In virtually all European cities, urban food production faces stiff competition from other land-uses such as housing, commerce and industry, which often have a far higher profile and financial return. Overcoming this particular hurdle will significantly influence the development of urban food growing. There is no point in wishing economic obstacles away, but there is good reason to face them objectively. The biggest problem is the prevailing economic system, which only measures direct profits from the development of land. If the prevailing view regarding the comparative value of different activities changed, then planning regulations would follow, and development.
Brownfield versus greenfield
Brownfield sites, those that have had a previous industrial or commercial use, are one of the main sources of development land in existing cities. For CPULs and urban agriculture to become established in existing cities, some brownfield sites will need to be used. For this to happen, the benefits and drawbacks of their use as ‘landscape’ rather than ‘building site’ will have to be assessed. It may well be that environmental auditing of different forms of land-use can be used to assess the credits and debits associated with different activities, and so define environmental costs which need to be covered by development. There are now a few tentative moves in this direction in England, for example, the congestion charge in central London (making a charge for private cars entering the city centre) and policies which allow local authorities to take account of the environmental benefits of development and accept a lower price for selling land.
As long as development is concentrated in a few cities, these will almost inevitably need to expand onto greenfield sites, even if their density is increased. If the case for urban agriculture is, as we believe, convincing, then it has a place on brownfield and greenfield sites.
The first step in promoting urban agriculture is to increase the perceived value of development resulting in ‘Ecological Intensification’ and we hope that making a rational case for the varied benefits of urban agriculture will help to do this.
While a great deal of information describing the design of low energy buildings is available, including examples taking account of lifecycle impact due to embodied and operational energy (Viljoen, 1997), little literature is commonly available supporting the case for urban agriculture. Not surprisingly, therefore, built environment professions have traditionally had little to do with food issues. If planning is to be concerned with co-ordinating the use and development of land in the public interest, then the value of urban food growing will need to be publicised far more widely.
Examples of technical obstacles include land contamination, a particular feature of many inner city brownfield sites with long industrial histories. The introduction of organic urban agriculture requires that soils used for growing crops is tested for contamination, to establish if remedial measures need to be taken. Furthermore, hydrological investigations would be required to check that contaminants from adjacent non-organic or polluted sites are not carried by groundwater into organic fields.
Raised beds are often used as a means of limiting the amount of soil which has to be imported into food growing sites, on contaminated soil. The quantities of soil required for extensive urban agriculture sites can be large, and require transport for importation from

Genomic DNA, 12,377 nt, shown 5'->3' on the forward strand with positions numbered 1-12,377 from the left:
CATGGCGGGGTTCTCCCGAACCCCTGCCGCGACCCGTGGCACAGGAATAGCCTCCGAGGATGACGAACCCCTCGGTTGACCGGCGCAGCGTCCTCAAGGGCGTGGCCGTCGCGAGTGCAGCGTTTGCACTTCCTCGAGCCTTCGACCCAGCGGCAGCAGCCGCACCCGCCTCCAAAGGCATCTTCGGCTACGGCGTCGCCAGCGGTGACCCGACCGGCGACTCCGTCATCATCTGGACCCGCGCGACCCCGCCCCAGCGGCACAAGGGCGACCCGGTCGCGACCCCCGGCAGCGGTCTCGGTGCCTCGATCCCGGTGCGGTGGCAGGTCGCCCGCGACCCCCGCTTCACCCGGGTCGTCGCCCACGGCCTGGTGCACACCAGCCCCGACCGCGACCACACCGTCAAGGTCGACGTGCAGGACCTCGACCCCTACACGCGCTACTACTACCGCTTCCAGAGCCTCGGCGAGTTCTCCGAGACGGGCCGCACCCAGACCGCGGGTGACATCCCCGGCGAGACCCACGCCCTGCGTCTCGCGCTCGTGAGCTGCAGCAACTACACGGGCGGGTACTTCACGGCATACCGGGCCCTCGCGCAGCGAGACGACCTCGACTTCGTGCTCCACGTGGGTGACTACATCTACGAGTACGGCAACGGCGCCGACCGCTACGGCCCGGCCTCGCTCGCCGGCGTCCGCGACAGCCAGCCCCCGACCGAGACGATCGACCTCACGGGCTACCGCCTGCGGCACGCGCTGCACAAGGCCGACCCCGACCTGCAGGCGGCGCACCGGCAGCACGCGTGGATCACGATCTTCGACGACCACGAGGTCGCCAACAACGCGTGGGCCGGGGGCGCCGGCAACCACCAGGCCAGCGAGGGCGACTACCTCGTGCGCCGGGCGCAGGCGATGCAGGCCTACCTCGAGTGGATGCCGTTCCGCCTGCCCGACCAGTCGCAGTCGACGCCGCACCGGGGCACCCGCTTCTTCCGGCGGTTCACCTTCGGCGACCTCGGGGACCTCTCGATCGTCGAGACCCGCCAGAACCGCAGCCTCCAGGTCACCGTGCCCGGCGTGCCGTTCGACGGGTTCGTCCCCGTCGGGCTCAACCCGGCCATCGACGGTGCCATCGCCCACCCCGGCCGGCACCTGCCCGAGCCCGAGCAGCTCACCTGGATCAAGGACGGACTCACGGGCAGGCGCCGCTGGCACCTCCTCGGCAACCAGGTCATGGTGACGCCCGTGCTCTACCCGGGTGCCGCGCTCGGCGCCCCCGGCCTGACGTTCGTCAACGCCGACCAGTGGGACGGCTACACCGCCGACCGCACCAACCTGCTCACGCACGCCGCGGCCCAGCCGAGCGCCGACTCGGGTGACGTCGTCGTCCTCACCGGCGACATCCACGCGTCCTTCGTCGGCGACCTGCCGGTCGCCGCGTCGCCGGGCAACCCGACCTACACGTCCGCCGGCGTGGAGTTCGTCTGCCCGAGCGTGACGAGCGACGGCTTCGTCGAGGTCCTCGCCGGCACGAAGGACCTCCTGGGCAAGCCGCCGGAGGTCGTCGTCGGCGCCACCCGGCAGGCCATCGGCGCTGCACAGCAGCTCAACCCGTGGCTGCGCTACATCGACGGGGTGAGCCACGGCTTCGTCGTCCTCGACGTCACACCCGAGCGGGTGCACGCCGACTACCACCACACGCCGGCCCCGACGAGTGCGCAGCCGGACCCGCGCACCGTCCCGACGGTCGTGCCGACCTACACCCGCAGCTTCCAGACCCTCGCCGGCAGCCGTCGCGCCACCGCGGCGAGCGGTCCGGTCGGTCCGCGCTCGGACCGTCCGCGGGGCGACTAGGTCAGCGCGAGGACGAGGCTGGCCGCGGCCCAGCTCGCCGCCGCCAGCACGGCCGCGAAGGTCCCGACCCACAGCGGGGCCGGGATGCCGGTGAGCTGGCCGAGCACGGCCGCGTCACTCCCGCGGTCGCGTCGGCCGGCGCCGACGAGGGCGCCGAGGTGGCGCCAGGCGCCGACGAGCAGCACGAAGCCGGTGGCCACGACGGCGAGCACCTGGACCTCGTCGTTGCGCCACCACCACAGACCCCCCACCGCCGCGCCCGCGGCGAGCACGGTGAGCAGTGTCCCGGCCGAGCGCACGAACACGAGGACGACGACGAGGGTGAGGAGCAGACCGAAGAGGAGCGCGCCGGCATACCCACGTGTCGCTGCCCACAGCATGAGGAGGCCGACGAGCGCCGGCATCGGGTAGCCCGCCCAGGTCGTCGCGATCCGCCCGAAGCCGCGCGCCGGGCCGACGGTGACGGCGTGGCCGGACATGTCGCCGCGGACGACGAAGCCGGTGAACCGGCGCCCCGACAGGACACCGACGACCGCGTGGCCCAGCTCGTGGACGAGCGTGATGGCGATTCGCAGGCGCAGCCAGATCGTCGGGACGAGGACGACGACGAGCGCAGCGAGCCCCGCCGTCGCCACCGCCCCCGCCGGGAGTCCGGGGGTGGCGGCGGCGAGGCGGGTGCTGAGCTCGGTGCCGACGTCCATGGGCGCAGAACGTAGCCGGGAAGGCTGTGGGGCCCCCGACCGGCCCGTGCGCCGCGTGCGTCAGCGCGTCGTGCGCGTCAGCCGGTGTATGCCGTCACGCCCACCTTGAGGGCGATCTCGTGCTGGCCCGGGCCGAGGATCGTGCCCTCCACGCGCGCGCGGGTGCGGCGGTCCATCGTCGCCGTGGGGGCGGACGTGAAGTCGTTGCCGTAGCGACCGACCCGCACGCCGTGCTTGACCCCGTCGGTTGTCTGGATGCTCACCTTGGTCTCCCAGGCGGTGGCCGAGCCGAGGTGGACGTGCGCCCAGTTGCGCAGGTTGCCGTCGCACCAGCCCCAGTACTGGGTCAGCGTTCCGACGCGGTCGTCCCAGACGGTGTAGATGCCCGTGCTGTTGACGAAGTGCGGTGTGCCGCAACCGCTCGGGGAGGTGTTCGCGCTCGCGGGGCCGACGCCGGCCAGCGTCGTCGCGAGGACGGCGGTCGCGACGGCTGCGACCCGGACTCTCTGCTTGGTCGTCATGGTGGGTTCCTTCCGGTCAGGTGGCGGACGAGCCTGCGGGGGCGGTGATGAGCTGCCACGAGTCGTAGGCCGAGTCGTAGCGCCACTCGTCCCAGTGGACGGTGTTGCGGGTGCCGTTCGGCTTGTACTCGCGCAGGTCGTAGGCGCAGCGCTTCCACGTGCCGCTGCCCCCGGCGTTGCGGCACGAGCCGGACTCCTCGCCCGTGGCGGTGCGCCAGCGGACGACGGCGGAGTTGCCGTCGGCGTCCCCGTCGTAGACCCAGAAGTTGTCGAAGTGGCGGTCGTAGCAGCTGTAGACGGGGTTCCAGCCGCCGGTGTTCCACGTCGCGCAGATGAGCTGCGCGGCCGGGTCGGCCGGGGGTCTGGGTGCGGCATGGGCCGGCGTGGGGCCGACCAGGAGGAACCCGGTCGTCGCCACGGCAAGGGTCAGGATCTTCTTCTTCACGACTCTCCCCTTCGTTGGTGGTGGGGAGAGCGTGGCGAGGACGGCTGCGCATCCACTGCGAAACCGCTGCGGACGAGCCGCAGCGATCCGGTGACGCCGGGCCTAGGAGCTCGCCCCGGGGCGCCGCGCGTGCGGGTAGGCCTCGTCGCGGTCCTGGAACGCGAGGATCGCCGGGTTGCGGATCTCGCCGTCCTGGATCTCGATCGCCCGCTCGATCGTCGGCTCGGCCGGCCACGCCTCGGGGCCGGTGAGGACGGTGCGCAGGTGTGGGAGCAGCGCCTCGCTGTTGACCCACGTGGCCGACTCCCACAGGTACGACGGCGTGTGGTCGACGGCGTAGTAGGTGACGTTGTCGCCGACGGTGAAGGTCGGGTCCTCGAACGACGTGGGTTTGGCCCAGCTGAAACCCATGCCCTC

adjacent areas. Clearly this is a significant factor, which will need careful consideration when determining the viability of new urban agriculture sites. Similar issues exist if roads are to be converted into sites for market gardens; for example, the soil below roads will be heavily compacted by vehicular use, as well as being constructed from gravel and subsoil with all organic soils deliberately removed. Creating fields from roads also usually requires removal of large volumes of asphalt or concrete, but this material can find use as aggregate in general construction. The direct use of road materials to construct raised beds for food growing is not recommended, as leaching of toxic chemicals may occur from the aggregate.
These are some of the technical and environmental difficulties which will have to be addressed by a range of practitioners and professionals to achieve sustainable urban food production. Experiments are underway to ‘manufacture’ soil from recycled materials, for example, ground glass. The experiments of Phil Craul and much additional detailed information on repairing contaminated soil can be found in J. William Thompson and Kim Sorvig’s book, Sustainable Landscape Construction (Thompson and Sorvig, 2000). These issues will in certain instances act as limiting factors in the location of urban agriculture fields. A distinction should be drawn between the effect contaminated soil can have on the location of urban agriculture plots and the siting of CPULs. The spaces where CPULs contain circulation routes, parkland and playing fields may be suitable for soils which cannot support edible crops.
The argument that it may be expensive to purchase and prepare urban land for food growing is not sufficient to abandon the case for urban agriculture. After all, just think how expensive it must be for the Netherlands to make the very land on which they then construct towns. Certainly a proactive planning system will be required, allied with a clear presentation of the benefits associated with productive urban landscapes.